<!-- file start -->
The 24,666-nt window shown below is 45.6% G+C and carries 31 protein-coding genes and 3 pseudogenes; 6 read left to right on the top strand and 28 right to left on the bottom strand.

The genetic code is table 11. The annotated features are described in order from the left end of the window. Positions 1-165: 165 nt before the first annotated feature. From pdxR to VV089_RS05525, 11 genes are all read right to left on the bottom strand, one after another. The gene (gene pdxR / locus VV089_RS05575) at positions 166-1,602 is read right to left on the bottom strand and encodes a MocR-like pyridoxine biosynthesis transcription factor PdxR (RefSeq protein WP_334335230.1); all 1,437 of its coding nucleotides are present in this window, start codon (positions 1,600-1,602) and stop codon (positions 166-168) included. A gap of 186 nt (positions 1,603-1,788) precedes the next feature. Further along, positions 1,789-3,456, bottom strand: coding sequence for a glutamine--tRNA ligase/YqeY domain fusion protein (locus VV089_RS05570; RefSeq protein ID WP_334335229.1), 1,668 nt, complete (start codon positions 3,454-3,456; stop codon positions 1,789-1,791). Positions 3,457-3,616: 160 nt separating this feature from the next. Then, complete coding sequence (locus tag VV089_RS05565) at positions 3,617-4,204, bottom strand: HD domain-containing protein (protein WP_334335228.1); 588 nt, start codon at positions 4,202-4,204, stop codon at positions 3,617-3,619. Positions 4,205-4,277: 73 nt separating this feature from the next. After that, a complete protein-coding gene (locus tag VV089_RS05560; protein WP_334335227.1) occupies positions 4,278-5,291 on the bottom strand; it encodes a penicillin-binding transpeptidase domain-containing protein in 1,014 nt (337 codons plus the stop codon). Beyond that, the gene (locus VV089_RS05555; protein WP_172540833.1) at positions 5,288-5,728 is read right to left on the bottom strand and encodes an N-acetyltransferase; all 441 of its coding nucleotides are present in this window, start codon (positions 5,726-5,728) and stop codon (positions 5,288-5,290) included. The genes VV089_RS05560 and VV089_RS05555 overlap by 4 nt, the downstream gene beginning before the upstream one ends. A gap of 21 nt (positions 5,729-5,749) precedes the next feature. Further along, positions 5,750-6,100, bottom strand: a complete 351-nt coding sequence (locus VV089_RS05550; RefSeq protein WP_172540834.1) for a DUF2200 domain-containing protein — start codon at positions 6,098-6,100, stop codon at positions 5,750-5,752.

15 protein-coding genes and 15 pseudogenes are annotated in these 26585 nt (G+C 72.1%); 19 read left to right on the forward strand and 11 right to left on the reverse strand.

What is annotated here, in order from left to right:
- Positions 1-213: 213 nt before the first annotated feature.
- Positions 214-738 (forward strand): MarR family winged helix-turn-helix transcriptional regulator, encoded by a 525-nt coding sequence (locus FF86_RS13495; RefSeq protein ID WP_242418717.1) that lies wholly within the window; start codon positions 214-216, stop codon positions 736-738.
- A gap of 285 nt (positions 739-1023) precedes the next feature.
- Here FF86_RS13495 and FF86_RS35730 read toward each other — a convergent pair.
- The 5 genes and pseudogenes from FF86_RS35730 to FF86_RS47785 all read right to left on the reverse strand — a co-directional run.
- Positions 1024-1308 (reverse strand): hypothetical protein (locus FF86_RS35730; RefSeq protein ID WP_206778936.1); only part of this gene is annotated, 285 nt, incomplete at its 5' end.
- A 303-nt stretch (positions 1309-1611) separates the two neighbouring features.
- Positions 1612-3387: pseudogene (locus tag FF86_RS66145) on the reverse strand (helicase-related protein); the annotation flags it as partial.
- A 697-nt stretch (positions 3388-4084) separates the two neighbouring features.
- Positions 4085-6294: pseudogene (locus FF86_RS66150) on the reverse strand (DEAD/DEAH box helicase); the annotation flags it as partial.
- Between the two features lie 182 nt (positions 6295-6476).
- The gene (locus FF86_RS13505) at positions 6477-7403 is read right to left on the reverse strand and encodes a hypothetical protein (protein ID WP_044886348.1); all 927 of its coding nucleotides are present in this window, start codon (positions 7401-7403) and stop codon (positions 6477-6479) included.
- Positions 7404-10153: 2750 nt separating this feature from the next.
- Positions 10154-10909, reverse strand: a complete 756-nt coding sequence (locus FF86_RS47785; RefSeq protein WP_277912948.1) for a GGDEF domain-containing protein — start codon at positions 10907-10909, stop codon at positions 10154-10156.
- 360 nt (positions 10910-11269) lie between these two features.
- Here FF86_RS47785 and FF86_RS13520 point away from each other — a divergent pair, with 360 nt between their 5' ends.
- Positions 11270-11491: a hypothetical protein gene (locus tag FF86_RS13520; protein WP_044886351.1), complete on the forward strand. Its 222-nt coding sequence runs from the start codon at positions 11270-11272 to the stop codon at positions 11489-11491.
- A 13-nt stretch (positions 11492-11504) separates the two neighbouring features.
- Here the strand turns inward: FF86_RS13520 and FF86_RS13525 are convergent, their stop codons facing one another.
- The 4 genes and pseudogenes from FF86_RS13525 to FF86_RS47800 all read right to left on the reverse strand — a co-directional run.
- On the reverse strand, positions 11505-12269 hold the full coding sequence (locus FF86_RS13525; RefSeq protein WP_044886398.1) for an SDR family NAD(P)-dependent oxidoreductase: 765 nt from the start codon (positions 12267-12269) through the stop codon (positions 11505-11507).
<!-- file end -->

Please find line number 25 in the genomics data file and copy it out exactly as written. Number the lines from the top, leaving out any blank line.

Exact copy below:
- On the reverse strand, positions 11505-12269 hold the full coding sequence (locus FF86_RS13525; RefSeq protein WP_044886398.1) for an SDR family NAD(P)-dependent oxidoreductase: 765 nt from the start codon (positions 12267-12269) through the stop codon (positions 11505-11507).